The Digital Personal Data Protection Act, 2023 (hereinafter referred as “Act”) plays a vital role in safeguarding data involved in data processing within smart cities. Specifically, the Act defines the role of a “Data Fiduciary,” in Section 2(i) which refers to “any individual or entity responsible for determining the purpose and methods of processing personal data, either alone or in collaboration with others”.

Section 8 of the Act entails the “General obligations of Data Fiduciaries”, which include processing personal data and ensuring its accuracy, completeness, and consistency. In addition to this, it is mandatory to implement appropriate technical as well as organizational measures to secure an effective observance.

Data Fiduciaries must safeguard personal data either in its possession or under its control and prevent data breaches. They are also responsible for erasing such data, when the legitimate purpose of such data is over or when the data principal withdraws consent whichever is earlier. This encompasses all stages of data handling, including collection, storage, and any other operations involving personal data.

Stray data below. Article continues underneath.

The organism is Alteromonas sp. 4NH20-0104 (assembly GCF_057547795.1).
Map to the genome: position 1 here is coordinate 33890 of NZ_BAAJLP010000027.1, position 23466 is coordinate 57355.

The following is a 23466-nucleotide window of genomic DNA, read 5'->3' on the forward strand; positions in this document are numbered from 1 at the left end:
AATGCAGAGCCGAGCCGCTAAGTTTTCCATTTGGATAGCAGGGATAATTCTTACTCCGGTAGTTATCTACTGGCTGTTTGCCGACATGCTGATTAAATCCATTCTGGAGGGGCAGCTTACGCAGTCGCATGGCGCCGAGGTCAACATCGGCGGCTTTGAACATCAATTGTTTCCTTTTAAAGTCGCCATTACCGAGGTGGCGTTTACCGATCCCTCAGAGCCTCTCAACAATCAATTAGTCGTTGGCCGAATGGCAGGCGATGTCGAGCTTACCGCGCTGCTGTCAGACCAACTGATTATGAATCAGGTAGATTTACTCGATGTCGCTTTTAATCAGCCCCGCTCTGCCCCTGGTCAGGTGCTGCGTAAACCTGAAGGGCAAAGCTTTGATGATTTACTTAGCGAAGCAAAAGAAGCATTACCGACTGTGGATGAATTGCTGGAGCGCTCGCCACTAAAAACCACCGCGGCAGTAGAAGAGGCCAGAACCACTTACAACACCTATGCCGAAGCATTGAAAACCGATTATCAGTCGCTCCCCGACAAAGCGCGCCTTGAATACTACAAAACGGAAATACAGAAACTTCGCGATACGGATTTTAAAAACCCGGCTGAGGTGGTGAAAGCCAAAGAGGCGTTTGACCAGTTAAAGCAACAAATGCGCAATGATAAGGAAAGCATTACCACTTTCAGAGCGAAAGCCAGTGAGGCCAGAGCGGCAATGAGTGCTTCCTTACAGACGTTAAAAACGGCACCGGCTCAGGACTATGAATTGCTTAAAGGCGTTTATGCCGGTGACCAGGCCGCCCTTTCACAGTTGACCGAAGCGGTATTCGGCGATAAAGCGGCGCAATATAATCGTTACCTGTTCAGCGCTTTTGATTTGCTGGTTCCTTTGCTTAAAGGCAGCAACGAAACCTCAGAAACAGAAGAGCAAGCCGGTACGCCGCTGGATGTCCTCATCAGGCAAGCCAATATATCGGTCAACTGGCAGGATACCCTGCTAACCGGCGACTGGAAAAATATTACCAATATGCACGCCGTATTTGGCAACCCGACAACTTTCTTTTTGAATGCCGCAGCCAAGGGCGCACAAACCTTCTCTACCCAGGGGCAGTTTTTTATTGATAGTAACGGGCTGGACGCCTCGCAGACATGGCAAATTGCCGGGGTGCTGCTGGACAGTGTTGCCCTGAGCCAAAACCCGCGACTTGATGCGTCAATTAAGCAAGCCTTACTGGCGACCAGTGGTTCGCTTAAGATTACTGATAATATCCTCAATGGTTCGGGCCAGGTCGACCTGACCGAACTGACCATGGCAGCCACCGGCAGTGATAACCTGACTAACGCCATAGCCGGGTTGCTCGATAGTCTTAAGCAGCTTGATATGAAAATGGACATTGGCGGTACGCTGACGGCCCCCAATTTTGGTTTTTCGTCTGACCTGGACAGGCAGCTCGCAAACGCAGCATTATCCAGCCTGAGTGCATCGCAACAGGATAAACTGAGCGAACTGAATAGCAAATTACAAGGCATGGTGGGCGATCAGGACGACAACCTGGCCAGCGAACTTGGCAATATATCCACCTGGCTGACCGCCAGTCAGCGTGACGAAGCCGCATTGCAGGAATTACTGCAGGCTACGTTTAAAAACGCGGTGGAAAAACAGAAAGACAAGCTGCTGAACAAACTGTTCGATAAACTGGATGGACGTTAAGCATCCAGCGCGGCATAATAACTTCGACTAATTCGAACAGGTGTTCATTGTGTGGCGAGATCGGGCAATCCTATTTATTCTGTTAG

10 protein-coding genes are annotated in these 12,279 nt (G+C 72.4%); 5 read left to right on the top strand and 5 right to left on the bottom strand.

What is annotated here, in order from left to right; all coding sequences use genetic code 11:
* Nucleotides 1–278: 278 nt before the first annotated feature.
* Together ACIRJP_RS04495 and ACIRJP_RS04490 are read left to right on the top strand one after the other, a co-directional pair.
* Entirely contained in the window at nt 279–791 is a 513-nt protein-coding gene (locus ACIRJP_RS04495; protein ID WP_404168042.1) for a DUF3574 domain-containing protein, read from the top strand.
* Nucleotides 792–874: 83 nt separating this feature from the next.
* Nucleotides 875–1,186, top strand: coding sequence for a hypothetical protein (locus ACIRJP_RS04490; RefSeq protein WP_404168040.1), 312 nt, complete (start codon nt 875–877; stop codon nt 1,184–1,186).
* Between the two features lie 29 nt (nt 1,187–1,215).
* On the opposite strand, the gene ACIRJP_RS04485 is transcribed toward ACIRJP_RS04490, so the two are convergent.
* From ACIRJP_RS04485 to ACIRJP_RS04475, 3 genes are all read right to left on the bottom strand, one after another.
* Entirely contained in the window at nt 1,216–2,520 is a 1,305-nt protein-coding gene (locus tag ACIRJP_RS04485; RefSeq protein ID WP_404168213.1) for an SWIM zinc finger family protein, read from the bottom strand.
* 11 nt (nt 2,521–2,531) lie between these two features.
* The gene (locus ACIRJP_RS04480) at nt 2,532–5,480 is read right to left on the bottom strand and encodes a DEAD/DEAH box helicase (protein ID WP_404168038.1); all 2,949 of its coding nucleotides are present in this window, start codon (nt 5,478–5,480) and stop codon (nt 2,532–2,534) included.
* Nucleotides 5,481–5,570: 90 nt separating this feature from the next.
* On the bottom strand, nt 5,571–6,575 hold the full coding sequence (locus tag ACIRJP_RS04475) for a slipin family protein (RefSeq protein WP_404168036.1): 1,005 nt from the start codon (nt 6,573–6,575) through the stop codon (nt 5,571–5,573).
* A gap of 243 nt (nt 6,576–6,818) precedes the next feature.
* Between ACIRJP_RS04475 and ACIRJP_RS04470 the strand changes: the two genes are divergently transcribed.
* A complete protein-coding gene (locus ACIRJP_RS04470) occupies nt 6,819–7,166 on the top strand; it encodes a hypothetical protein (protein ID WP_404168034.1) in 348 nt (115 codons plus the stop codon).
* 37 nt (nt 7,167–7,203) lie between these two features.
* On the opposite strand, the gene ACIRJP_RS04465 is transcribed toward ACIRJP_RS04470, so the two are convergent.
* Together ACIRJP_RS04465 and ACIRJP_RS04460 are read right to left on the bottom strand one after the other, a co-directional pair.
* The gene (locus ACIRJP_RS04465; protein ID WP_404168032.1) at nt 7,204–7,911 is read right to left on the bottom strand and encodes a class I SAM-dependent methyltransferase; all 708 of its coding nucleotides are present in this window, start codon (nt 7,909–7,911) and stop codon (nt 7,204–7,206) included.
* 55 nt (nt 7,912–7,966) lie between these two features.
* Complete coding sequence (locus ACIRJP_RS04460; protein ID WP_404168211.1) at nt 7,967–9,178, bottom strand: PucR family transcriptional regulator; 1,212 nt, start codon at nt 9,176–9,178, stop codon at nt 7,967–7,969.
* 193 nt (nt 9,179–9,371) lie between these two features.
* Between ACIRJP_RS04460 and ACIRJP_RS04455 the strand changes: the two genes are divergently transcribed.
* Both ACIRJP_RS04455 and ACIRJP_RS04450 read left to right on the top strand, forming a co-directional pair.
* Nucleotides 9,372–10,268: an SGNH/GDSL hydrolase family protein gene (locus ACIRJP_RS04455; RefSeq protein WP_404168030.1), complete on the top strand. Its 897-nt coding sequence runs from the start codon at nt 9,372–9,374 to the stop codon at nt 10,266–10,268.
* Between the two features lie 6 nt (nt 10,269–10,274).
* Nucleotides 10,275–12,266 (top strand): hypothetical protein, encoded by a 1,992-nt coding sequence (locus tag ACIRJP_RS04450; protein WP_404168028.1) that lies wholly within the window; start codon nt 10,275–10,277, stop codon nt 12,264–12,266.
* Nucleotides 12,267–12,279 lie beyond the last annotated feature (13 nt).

Additionally, the Act outlines the rights and duties of “Data Principals” under Sections 11– “Right to access information about personal data” and Section 12– “Right to correction and erasure of personal data”, among others. Data Principals are those individuals whose personal data is being processed. These sections grant the right to the data principals to correct, complete, update, and erase their personal data. It ensures that Data Principals have control over their personal data and can rectify any inaccuracies in their data.

In essence, the Act serves as a legal framework to regulate the processing of personal data within smart cities. The Act plays a critical role in maintaining trust and accountability within various stakeholders involved in data handling practices within smart city environments.